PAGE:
SLAs for Cloud Service Interconnections: Inquire about end-to-end SLAs. Many providers offer direct connectivity to cloud services like Amazon Web Services, Microsoft Azure, and others. But not all of them offer SLAs with that service, which is key for a cloud-first strategy. Cloud SLAs ensure reliable data transport right up until the moment the traffic is handed off to the cloud service, creating a globally consistent experience.
Real-time Application Analytics and Controls: Ensure that key business insights including security and application performance metrics are available in real-time and in one integrated dashboard. Due to multiple acquisitions and underlying legacy architectures, most SD-WAN providers are unable to deliver this critical functionality that businesses need to optimize their network.
The Key Customer Experience Questions
Services included with SD-WAN vary wildly among providers, so lead the buyer in understanding:
Configuration: Who will be responsible for configuration (before zero-touch devices are shipped)?
Implementation: Will the provider have dedicated project management resources to ensure on-time delivery and agile adds and moves?
Service Monitoring: Will they provide proactive network and security monitoring 24/7?
Maintenance and Security: Who will manage the equipment after deployment and ensure devices/firewalls are updated/monitored from a security standpoint?
Customer Experience Metrics: What is their Net Promoter Score and do they have a large referenceable customer base?
Masergy Managed SD-WAN and Business Use Cases
With the integration between SD-WAN and a globally ubiquitous software-defined platform, built-in security and advanced routing features, and real-time analytics, CIOs leverage Masergy SD-WAN to:
Support a multi-cloud enterprise that can aggressively migrate applications and services to multiple cloud environments
Enhance network performance with global availability, reliability improvements, and competitive IT agility
Optimize resource efficiency and cost savings, decreasing the complexity of WAN management through automation and advanced analytics tools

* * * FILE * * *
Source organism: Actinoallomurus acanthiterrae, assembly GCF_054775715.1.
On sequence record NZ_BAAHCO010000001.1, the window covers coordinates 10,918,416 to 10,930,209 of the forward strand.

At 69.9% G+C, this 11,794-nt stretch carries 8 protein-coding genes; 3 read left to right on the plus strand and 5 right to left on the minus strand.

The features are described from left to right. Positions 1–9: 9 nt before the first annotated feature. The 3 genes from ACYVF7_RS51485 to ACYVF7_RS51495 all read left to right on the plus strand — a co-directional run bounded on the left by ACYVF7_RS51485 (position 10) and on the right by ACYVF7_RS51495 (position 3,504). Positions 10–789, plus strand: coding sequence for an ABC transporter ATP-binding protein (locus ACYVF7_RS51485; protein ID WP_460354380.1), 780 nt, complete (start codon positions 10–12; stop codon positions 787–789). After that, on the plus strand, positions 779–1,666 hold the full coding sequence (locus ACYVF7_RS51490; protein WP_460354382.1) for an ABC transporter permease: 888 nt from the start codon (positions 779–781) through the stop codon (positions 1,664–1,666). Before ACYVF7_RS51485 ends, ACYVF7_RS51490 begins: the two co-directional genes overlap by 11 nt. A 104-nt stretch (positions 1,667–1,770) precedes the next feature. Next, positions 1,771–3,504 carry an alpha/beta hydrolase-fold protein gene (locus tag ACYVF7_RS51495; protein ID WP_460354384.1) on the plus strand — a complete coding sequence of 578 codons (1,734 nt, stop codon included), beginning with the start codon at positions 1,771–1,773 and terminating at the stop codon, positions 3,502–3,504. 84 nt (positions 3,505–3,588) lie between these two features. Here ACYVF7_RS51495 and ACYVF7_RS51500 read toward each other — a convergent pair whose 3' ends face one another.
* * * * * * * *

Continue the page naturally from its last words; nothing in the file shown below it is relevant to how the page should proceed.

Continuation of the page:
Posted on: March 18, 2019 By: CNSG Marketing
By: Dave Greenfield of Cato Networks
MPLS has been a popular choice for enterprise networks for many years. Despite the relatively high costs, MPLS can deliver SLA-backed performance required for today’s applications. Although it has almost legendary status, every legend develops myths. Let’s take a look at five myths about MPLS:
Myth 1: MPLS Is Necessary For Enterprises That Demand High Availability
networks are known for high uptime, but it’s not the only option when high availability is required. SD-WAN is a flexible solution that integrates low-cost Internet transports into a virtual WAN connection. Utilizing multiple links and additional features such as load balancing, and real-time monitoring of circuit health and performance, SD-WAN can achieve the required high availability today’s enterprises demand. Achieving high availability by having more than one circuit is great, but SD-WAN can also mix circuit types, such as fiber and 4G, to guarantee physical-layer redundancy.
Myth 2: The Entire Network Needs To Be Built With MPLS
Businesses have embraced cloud applications for ease of access and lower costs. But these applications live outside the corporate network and the MPLS network doesn’t connect to the cloud. For companies who are heavily invested in their current MPLS infrastructure can take a hybrid approach and add SD-WAN to provide improved access to the cloud. Rohit Mehra, vice president of network infrastructure at IDC, notes, “SD-WAN will be particularly relevant for enterprises that have adopted or are adopting hybrid cloud and especially those that are availing themselves of SaaS application services.”
Another scenario for MPLS augmentation with SD-WAN is opening a new office or moving to a new location. Provisioning new MPLS circuits is notoriously slow and SD-WAN can be used in situations where agility is required. This also holds true if cost is an issue as SD-WAN can be less expensive to deploy.
Myth 3: MPLS Is Secure
On it’s own, MPLS doesn’t employ security protocols. The security is based on the VLAN implementation; MPLS is technically a shared medium with customer traffic marked to be in its own VLAN. They are not vulnerable to the kinds of attacks seen on the Internet, since hackers can’t get to them, which is why they’re perceived as being secure. However, because traffic is sent in the clear, they are vulnerable to wiretapping. Many MPLS customers today add VPN encryption to secure the network. MPLS also does not prevent malware from propagating between MPLS-connected sites. Most often, MPLS configurations backhaul traffic to a datacenter and rely on the firewall at the datacenter to provide security. Optionally, some SD-WAN providers offer solutions with converged security using a single-pane-of-glass with event correlation of network and security traffic.